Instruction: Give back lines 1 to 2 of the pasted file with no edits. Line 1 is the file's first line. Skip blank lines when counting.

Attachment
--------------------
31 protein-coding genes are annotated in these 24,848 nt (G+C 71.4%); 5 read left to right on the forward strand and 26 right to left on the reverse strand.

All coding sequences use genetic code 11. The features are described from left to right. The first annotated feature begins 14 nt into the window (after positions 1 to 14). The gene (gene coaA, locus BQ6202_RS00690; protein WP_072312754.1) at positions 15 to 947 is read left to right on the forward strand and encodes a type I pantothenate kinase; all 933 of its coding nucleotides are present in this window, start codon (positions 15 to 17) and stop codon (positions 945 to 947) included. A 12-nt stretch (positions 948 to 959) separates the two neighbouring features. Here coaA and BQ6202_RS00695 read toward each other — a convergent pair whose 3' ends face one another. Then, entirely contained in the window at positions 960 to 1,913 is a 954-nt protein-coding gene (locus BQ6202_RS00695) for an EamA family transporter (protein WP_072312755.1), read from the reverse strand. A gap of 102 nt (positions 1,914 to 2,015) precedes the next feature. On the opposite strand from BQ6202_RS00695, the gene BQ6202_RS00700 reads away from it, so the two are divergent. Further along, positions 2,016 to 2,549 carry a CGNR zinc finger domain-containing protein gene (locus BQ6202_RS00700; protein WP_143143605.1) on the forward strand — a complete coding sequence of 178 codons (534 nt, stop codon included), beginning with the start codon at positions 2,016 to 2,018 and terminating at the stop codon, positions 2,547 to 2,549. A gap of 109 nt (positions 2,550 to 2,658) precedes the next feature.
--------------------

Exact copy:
31 protein-coding genes are annotated in these 24,848 nt (G+C 71.4%); 5 read left to right on the forward strand and 26 right to left on the reverse strand.

All coding sequences use genetic code 11. The features are described from left to right. The first annotated feature begins 14 nt into the window (after positions 1 to 14). The gene (gene coaA, locus BQ6202_RS00690; protein WP_072312754.1) at positions 15 to 947 is read left to right on the forward strand and encodes a type I pantothenate kinase; all 933 of its coding nucleotides are present in this window, start codon (positions 15 to 17) and stop codon (positions 945 to 947) included. A 12-nt stretch (positions 948 to 959) separates the two neighbouring features. Here coaA and BQ6202_RS00695 read toward each other — a convergent pair whose 3' ends face one another. Then, entirely contained in the window at positions 960 to 1,913 is a 954-nt protein-coding gene (locus BQ6202_RS00695) for an EamA family transporter (protein WP_072312755.1), read from the reverse strand. A gap of 102 nt (positions 1,914 to 2,015) precedes the next feature. On the opposite strand from BQ6202_RS00695, the gene BQ6202_RS00700 reads away from it, so the two are divergent. Further along, positions 2,016 to 2,549 carry a CGNR zinc finger domain-containing protein gene (locus BQ6202_RS00700; protein WP_143143605.1) on the forward strand — a complete coding sequence of 178 codons (534 nt, stop codon included), beginning with the start codon at positions 2,016 to 2,018 and terminating at the stop codon, positions 2,547 to 2,549. A gap of 109 nt (positions 2,550 to 2,658) precedes the next feature.